During this present dispensation God is doing a thing never once mentioned in Old Testament prophecy: forming a body of believers composed of Jews and Gentiles, reconciled to Himself by the Cross (Eph. 2:16). This body is called “the body of Christ,” since its members are eternally and inseparably united to Christ by one divine baptism. This baptism, in turn, is something altogether separate and distinct from the baptism with the Spirit at Pentecost, and has superseded it. This is evident from the following facts:

At Pentecost the Lord Jesus Christ was the Baptizer, and He baptized the believers with, or in, the Holy Spirit.

Matt. 3:11: “He [Christ] shall baptize you with the Holy Ghost…” (cf. Luke 3:16).

John 15:26: “The Comforter…whom I will send unto you from the Father, even the Spirit of truth…shall testify of me.”

John 16:7: “If I depart, I will send Him unto you.”

Today, under the dispensation of Grace, however, the Holy Spirit is the Baptizer, baptizing believers into Christ and His Body.

I Cor. 12:13: “For by one Spirit are we all baptized into one body….”

Gal. 3:27,28: “For as many of you as have been baptized into Christ have put on Christ.

“There is neither Jew nor Greek, there is neither bond nor free, there is neither male nor female: for ye are all one in Christ Jesus.”

To those who would trace the Body of Christ back to Pentecost, we ask: Where in early Acts do we read of the Holy Spirit baptizing Jews and Gentiles into one joint body, the Body of Christ? Until Cornelius, the disciples preached the Word “to none but unto the Jews only” (Acts 11:19) and surely the reconciliation of Jews and Gentiles to God in one body could not be preached until the Jews as well as the Gentiles had been alienated from God. This is why we read of “the casting away of them [Israel]” in connection with “the reconciling of the world” (Rom. 11:15).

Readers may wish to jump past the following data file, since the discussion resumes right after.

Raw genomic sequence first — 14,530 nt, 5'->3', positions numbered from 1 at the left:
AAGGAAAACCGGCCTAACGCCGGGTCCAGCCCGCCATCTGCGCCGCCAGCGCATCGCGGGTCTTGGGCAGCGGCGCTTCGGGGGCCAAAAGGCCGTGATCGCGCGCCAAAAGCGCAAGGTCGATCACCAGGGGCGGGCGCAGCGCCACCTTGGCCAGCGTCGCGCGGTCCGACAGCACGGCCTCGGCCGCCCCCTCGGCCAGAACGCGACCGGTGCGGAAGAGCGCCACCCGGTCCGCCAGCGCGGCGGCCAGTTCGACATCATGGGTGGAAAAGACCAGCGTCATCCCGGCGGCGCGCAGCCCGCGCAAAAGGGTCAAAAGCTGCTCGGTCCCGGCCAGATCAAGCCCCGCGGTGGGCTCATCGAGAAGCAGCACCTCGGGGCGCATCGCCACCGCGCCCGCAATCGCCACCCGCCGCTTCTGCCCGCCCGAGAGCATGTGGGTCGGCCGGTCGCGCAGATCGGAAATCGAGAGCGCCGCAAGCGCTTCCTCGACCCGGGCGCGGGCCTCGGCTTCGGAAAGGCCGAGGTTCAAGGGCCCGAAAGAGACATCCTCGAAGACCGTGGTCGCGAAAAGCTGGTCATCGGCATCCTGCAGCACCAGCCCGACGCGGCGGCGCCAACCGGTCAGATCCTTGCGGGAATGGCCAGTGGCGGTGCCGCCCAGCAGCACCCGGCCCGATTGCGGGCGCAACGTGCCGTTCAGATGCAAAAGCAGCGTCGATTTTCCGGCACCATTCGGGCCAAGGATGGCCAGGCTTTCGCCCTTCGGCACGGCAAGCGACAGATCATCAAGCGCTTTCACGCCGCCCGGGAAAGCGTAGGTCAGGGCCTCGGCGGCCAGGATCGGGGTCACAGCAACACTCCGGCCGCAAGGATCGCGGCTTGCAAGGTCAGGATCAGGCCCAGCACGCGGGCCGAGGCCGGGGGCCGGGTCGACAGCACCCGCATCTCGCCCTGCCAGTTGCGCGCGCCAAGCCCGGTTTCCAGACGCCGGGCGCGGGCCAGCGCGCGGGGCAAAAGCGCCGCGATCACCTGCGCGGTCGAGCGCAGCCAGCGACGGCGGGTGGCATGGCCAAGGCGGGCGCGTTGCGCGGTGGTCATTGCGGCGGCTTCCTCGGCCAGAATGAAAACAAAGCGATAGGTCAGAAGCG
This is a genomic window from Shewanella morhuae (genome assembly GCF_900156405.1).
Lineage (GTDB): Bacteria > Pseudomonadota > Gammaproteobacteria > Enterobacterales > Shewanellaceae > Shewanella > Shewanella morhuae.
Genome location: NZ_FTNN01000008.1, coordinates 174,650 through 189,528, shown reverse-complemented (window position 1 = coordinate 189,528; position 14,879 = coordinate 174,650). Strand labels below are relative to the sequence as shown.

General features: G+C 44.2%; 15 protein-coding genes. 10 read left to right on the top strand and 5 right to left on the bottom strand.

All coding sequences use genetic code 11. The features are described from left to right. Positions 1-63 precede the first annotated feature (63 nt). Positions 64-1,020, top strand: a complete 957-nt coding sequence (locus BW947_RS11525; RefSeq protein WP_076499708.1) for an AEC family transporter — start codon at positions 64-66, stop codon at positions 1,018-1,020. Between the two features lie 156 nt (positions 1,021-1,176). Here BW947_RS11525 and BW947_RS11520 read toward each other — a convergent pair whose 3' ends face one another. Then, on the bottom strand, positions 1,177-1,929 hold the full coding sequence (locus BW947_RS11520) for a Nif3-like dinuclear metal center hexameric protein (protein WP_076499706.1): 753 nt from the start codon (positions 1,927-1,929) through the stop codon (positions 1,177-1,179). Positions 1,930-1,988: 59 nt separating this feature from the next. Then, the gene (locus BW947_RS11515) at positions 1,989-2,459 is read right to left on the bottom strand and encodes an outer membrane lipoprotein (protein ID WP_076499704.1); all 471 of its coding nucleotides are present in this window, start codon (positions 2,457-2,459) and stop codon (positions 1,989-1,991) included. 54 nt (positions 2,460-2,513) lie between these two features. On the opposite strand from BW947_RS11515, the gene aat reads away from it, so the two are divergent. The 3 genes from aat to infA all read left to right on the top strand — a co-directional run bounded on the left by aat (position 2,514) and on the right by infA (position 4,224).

“For God hath concluded them ALL in unbelief, that He might have mercy upon all” (Rom. 11:32).

Certainly God had not yet cast Israel away or concluded her in unbelief at Pentecost, for at Pentecost, and for some time thereafter, God still dealt with Israel as a nation, pleading with her to repent, so that her Messiah might return and bring the long-promised times of refreshing (Acts 3:19-21).

To those, on the other hand, who would bring Pentecost into the present dispensation, we ask: Where is the Scriptural warrant for the continuance of a Pentecostal experience in this dispensation? It is clear from Acts and from Paul’s epistles that the Pentecostal program has been suspended because of the rejection of Christ and His kingdom. Certainly the gifts of prophecy, tongues and (supernatural) knowledge have passed away (I Cor. 13:8). And so with the gifts of healing (Rom. 8:22,23; II Cor. 4:16-5:4; I Tim. 5:23; II Tim. 4:20, etc.). Paul himself, who had been saved during the Pentecostal era and had possessed miraculous powers at least as great as those of the twelve, writes concerning his own illness:

“For this thing I besought the Lord thrice, that it might depart from me.

“And He said unto me, My grace is sufficient for thee: for my strength is made perfect in weakness…” (II Cor. 12:8,9).